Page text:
Chapter 8: Southern Hamlets, Villages, and Towns
Two factors—railway lines and the DLS system— influence the location and form of settlements in southern
The arrangement can produce a road orientation that is at an angle to the squares of the DLS (e.g. Hartney and Dauphin). Other settlements have a road system that harmonizes with the DLS into which the urban pattern is slotted, with roads trending north/south and east/west (e.g.
The town of
Although the air photo scale is small, some of the town’s infrastructure can be identified. A series of large buildings near the southern edge of town 9 are probably stores and a hotel; schools can be seen in the north 10 and west 11; and sewage lagoons 12 and a cemetery 13 are located outside town.
In the southern part of the Little Saskatchewan Valley is an area of outwash deposits 14, identified by remnants of water channels on the surface, with a large light-toned gravel pit 15 served by the CP line. Several other gravel pits 16 are located in the valley.
The Little Saskatchewan has been dammed to produce Lake Wahtopanah 17, originally for flood control and water supply, but recently it has attracted some recreational development along its shores 18. Both the dam 19 and a spillway at its south end 20 can be identified.
Rivers has had a checkered history. During WW II a Commonwealth Air Force Training Base was located at Rivers airport,[i] just off the photo to the west. It continued as a Canadian Forces Base until the 1960s when it was closed. Various attempts have been made—none of them very successful—to locate industries in the buildings of the base. Some of the buildings that housed people serving at the base can be seen in the southwest corner 21. Atypically, they are arranged along a mixture of straight and curved roads. The closing of the base and the failure of the industries led to a 29 percent drop in population between 1961 and 1996 (from 1,574 to 1,117), but it evened out at 1,119 in 2001 and increased to 1,193 in 2006.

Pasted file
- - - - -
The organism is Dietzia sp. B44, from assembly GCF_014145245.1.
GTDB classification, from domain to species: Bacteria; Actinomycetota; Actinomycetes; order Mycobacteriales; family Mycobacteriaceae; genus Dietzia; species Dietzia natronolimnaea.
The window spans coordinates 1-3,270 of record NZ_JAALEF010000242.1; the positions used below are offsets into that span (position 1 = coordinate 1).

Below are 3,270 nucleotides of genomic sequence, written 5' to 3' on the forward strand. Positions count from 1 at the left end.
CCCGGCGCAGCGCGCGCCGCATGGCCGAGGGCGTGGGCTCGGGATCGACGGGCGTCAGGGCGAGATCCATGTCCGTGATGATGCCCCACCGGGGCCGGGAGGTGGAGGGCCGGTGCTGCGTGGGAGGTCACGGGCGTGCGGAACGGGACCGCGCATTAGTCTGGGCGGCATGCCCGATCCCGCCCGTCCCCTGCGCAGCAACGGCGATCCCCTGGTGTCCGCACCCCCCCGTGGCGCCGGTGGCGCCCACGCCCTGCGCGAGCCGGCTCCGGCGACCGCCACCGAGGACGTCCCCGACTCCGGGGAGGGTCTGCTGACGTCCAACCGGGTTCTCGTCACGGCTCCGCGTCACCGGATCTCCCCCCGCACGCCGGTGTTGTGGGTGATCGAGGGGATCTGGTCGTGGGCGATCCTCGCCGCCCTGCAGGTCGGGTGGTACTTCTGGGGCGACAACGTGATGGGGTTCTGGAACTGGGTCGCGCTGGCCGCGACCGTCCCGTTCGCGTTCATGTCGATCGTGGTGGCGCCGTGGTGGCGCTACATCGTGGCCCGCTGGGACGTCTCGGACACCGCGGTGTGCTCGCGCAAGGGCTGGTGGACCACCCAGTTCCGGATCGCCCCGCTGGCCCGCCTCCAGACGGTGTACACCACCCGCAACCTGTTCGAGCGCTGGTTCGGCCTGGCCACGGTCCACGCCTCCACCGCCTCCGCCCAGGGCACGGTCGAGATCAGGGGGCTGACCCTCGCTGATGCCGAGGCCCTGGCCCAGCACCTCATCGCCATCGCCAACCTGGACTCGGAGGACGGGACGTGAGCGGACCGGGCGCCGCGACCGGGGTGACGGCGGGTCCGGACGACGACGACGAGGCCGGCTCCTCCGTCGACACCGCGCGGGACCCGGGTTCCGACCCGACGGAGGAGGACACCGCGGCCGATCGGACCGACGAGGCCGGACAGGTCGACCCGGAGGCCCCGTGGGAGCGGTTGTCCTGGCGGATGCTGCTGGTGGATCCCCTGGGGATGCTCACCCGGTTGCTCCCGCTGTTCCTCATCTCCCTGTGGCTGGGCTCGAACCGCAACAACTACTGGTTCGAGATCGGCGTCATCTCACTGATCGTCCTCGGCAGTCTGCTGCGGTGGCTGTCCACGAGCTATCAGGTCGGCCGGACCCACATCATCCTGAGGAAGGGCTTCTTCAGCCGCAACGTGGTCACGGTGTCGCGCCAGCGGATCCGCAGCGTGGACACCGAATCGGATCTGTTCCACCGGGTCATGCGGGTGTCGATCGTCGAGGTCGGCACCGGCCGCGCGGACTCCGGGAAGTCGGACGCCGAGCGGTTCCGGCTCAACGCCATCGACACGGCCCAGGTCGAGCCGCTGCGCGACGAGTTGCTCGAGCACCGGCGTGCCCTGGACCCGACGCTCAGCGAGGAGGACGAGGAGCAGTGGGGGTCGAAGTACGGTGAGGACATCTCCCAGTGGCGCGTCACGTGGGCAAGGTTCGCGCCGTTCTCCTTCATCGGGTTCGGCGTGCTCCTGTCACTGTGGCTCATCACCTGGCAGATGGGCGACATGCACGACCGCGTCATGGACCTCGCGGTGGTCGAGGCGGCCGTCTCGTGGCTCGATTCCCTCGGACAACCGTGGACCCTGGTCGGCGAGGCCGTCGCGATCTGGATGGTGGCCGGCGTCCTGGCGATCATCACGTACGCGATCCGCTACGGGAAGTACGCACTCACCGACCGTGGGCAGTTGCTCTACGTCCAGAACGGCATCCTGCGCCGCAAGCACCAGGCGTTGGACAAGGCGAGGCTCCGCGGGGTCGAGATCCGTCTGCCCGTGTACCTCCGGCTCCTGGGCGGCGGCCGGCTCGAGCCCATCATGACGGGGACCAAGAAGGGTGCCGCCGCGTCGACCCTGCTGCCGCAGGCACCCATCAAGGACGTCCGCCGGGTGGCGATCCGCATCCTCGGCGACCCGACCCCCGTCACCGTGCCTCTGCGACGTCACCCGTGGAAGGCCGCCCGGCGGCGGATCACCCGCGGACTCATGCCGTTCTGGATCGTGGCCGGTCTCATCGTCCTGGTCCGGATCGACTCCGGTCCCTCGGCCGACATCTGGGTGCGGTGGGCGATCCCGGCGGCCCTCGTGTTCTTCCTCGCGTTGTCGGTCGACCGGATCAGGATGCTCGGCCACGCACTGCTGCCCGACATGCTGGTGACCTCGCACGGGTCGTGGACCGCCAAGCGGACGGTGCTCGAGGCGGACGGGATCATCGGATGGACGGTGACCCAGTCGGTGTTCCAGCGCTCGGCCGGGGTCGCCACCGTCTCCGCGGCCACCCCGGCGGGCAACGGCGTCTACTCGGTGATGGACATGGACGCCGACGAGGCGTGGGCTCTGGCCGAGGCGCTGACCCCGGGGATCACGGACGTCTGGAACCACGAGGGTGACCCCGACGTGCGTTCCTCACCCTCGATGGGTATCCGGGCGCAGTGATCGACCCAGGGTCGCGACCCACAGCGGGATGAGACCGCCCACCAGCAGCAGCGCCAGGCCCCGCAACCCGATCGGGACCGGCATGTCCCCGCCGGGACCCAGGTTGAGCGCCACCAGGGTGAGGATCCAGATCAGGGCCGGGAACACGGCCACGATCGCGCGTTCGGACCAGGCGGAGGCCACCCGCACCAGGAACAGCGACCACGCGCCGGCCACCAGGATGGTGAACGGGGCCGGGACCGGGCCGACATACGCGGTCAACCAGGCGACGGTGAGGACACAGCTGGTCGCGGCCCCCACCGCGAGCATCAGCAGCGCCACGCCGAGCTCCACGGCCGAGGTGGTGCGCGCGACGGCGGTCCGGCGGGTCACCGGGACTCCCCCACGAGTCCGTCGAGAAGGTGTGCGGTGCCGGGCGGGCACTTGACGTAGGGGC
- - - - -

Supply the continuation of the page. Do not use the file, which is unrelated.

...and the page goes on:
The buildings seen in the southwest were houses for troops at the base. Here in this relatively modern development, we finally see roads with curves, almost completely absent from settlements show in figures 8.1 to 8.16.
Figure 8.17: Rivers
Vertical air photo: A20472-71
Flight height: 21,900 feet a.s.l.; lens focal length: 6 inches
Scale: 1:40,400 (approx.)
Date: May 23, 1968
Location: Townships 12 and 13; Ranges 20 and 21 WI
Map sheets: 1:250,000 62K Riding Mountain
1:50,000 62K/1 Rivers
[i] Rivers was one of many such bases located across the prairies during World War II. The aim was to train flyers from Commonwealth countries in areas of flat land in the relative safety of